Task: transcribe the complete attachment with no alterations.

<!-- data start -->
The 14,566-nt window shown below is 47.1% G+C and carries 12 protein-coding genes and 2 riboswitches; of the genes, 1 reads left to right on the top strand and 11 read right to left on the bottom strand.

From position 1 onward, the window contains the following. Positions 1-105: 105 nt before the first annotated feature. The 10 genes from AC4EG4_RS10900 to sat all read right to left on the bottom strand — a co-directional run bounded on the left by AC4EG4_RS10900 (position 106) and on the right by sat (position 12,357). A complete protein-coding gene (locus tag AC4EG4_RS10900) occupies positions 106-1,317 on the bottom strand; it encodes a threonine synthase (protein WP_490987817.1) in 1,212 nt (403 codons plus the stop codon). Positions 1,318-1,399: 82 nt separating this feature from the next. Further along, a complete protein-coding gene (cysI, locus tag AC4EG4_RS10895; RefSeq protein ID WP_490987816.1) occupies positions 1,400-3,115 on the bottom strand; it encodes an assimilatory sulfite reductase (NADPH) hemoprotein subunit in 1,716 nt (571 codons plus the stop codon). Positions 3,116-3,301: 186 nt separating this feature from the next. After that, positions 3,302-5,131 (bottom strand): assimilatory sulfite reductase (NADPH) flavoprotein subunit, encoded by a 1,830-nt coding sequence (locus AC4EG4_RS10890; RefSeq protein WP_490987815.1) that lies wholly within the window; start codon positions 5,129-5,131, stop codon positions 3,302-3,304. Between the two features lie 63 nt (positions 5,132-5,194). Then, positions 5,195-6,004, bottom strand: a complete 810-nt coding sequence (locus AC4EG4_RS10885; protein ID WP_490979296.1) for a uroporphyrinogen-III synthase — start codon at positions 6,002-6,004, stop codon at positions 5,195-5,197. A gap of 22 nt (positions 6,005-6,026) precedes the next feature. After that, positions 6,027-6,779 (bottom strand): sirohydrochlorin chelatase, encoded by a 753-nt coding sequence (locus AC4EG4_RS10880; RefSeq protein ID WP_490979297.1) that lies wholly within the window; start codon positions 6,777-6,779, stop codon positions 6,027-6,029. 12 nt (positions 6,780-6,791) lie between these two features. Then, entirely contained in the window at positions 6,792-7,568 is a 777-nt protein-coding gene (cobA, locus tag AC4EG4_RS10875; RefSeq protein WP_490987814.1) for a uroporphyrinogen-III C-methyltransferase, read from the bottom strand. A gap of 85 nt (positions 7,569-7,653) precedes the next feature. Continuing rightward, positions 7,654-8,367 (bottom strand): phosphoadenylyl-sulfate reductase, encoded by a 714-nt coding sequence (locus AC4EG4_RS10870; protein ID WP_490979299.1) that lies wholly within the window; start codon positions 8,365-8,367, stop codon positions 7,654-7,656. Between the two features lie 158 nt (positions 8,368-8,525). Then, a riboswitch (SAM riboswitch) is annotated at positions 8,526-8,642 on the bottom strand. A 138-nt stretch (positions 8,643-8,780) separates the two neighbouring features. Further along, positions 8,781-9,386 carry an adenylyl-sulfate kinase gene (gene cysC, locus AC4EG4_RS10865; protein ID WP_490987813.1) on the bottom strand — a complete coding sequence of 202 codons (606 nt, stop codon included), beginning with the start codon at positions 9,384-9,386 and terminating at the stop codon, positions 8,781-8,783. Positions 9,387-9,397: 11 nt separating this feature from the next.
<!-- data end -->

The 14,566-nt window shown below is 47.1% G+C and carries 12 protein-coding genes and 2 riboswitches; of the genes, 1 reads left to right on the top strand and 11 read right to left on the bottom strand.

From position 1 onward, the window contains the following. Positions 1-105: 105 nt before the first annotated feature. The 10 genes from AC4EG4_RS10900 to sat all read right to left on the bottom strand — a co-directional run bounded on the left by AC4EG4_RS10900 (position 106) and on the right by sat (position 12,357). A complete protein-coding gene (locus tag AC4EG4_RS10900) occupies positions 106-1,317 on the bottom strand; it encodes a threonine synthase (protein WP_490987817.1) in 1,212 nt (403 codons plus the stop codon). Positions 1,318-1,399: 82 nt separating this feature from the next. Further along, a complete protein-coding gene (cysI, locus tag AC4EG4_RS10895; RefSeq protein ID WP_490987816.1) occupies positions 1,400-3,115 on the bottom strand; it encodes an assimilatory sulfite reductase (NADPH) hemoprotein subunit in 1,716 nt (571 codons plus the stop codon). Positions 3,116-3,301: 186 nt separating this feature from the next. After that, positions 3,302-5,131 (bottom strand): assimilatory sulfite reductase (NADPH) flavoprotein subunit, encoded by a 1,830-nt coding sequence (locus AC4EG4_RS10890; RefSeq protein WP_490987815.1) that lies wholly within the window; start codon positions 5,129-5,131, stop codon positions 3,302-3,304. Between the two features lie 63 nt (positions 5,132-5,194). Then, positions 5,195-6,004, bottom strand: a complete 810-nt coding sequence (locus AC4EG4_RS10885; protein ID WP_490979296.1) for a uroporphyrinogen-III synthase — start codon at positions 6,002-6,004, stop codon at positions 5,195-5,197. A gap of 22 nt (positions 6,005-6,026) precedes the next feature. After that, positions 6,027-6,779 (bottom strand): sirohydrochlorin chelatase, encoded by a 753-nt coding sequence (locus AC4EG4_RS10880; RefSeq protein ID WP_490979297.1) that lies wholly within the window; start codon positions 6,777-6,779, stop codon positions 6,027-6,029. 12 nt (positions 6,780-6,791) lie between these two features. Then, entirely contained in the window at positions 6,792-7,568 is a 777-nt protein-coding gene (cobA, locus tag AC4EG4_RS10875; RefSeq protein WP_490987814.1) for a uroporphyrinogen-III C-methyltransferase, read from the bottom strand. A gap of 85 nt (positions 7,569-7,653) precedes the next feature. Continuing rightward, positions 7,654-8,367 (bottom strand): phosphoadenylyl-sulfate reductase, encoded by a 714-nt coding sequence (locus AC4EG4_RS10870; protein ID WP_490979299.1) that lies wholly within the window; start codon positions 8,365-8,367, stop codon positions 7,654-7,656. Between the two features lie 158 nt (positions 8,368-8,525). Then, a riboswitch (SAM riboswitch) is annotated at positions 8,526-8,642 on the bottom strand. A 138-nt stretch (positions 8,643-8,780) separates the two neighbouring features. Further along, positions 8,781-9,386 carry an adenylyl-sulfate kinase gene (gene cysC, locus AC4EG4_RS10865; protein ID WP_490987813.1) on the bottom strand — a complete coding sequence of 202 codons (606 nt, stop codon included), beginning with the start codon at positions 9,384-9,386 and terminating at the stop codon, positions 8,781-8,783. Positions 9,387-9,397: 11 nt separating this feature from the next.